Air access is a crucial issue for us. When Air Mauritius started to cut cost and shelve routes, it had an immediate impact. As an island country we need nonstop flights as a preferred means of coming here. If tourists have to fly through waypoints, like the Gulf for instance, that is making selling Mauritius a little harder for us especially in our core markets in Europe. And then there is the issue of airfares which remain too high as a result of Air Mauritius getting protection, which is good for them but not good for tourism. It is time we face the facts that we need a new strategy for Mauritius, a new aviation strategy, a new marketing strategy. That however is not possible under the present set up and the pathetic flops of first trying to steal the Seychelles carnival, then turn it with a red face into a shopping bonanza and then see that fail too is only putting more nails in the MTPA coffin. It is time we are all told what money has been spent on such vain exercises and deliberate if such funds cannot be spent better. That is a problem for the private sector, and aviation needs a new approach from government too. MTPA is at a stalemate now and Chairman and CEO no longer sing from the same hymn sheet. There will be political fallout when the axe comes down but it is better to prune the tree and let it regrow than let the entire tree rot and fall. Protecting a small group of individuals for political expediency or serving an entire industry, that is the decision we are now waiting for said a regular source from Port Louis in an overnight mail exchange, when discussing the financial impact of tourisms downturn on Mauritius. The recent Routes Africa conference in Seychelles has at least got our airlines talking again and if Air Mauritius, Air Austral and Air Madagascar can find a formula to cooperate on a route network complementing each other instead of competing cut throat, that also can have some benefits for travelers from Australia and China. But this is still early stages. I agree with you that such cooperation and talks should have started years ago and not wait until our main airlines bleed money and fold he then added, obviously referring to a recent meeting in La Reunion where island president Didier Robert answered the media together with the Mauritius tourism minister Michael Sik Yuen and Madagascar Tourisms Ms. Vola Raveloson. He on the occasion announced that such airline talks were taking place already.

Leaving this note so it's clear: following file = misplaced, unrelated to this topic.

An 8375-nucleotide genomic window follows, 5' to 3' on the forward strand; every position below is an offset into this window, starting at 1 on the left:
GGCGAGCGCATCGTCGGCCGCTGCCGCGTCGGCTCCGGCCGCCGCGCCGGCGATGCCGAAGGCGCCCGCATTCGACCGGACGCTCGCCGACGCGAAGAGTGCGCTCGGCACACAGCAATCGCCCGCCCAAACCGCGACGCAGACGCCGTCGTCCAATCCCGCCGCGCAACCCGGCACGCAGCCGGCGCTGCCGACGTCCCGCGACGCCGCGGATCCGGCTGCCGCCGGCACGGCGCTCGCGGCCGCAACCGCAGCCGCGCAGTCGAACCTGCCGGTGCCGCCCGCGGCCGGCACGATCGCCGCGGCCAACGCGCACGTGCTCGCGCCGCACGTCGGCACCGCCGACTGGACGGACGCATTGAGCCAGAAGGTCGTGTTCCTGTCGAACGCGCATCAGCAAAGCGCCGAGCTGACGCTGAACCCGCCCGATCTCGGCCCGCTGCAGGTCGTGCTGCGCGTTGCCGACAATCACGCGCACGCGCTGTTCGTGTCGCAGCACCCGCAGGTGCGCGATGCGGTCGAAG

There is now growing speculation about how much longer Sun Resorts, but especially Beachcomber can sustain such losses before having to start selling the family silver. While on the Seychelles for a week on a fact finding mission and writing assignments, there were murmurs detected that the company could be compelled to sell some of their properties, and if not those on Mauritius perhaps some elsewhere across the Indian Ocean like in the Seychelles, to raise much needed cash. That, if found true, would then only compound the pressure on the Mauritius government to finally swing into action, and embark on a progressive restructuring of the Mauritius Tourism Promotion Authority, starting at the top, where a notable lack of vision and strategy has seen MTPA go literally shtumm in comparison for instance with the ongoing marketing juggernaut by Seychelles, which has become visible way beyond their own size by courting trade partners, airlines and in particular courting the global media, which have turned into friends and allies.
Mixed fortunes it seems for the main destinations in the African Indian Ocean and beyond, where Sri Lanka is fast catching up with Mauritius too, now that peace has returned to that island at last. Be sure to watch this space to read it first, when things begin to seriously unravel within the official Mauritius tourism establishment and an increasingly vocal private sector will be out claiming the scalps of those they think are responsible for their increasing misfortunes.

2 Comments

  1. a well analysed piece ….. If Beachcomber get in trouble and have to sell asset’s then surely the MTPA’s efforts must be considered a failure – would there be any recompense from the government for the loss of Mauritian asset’s ? I doubt it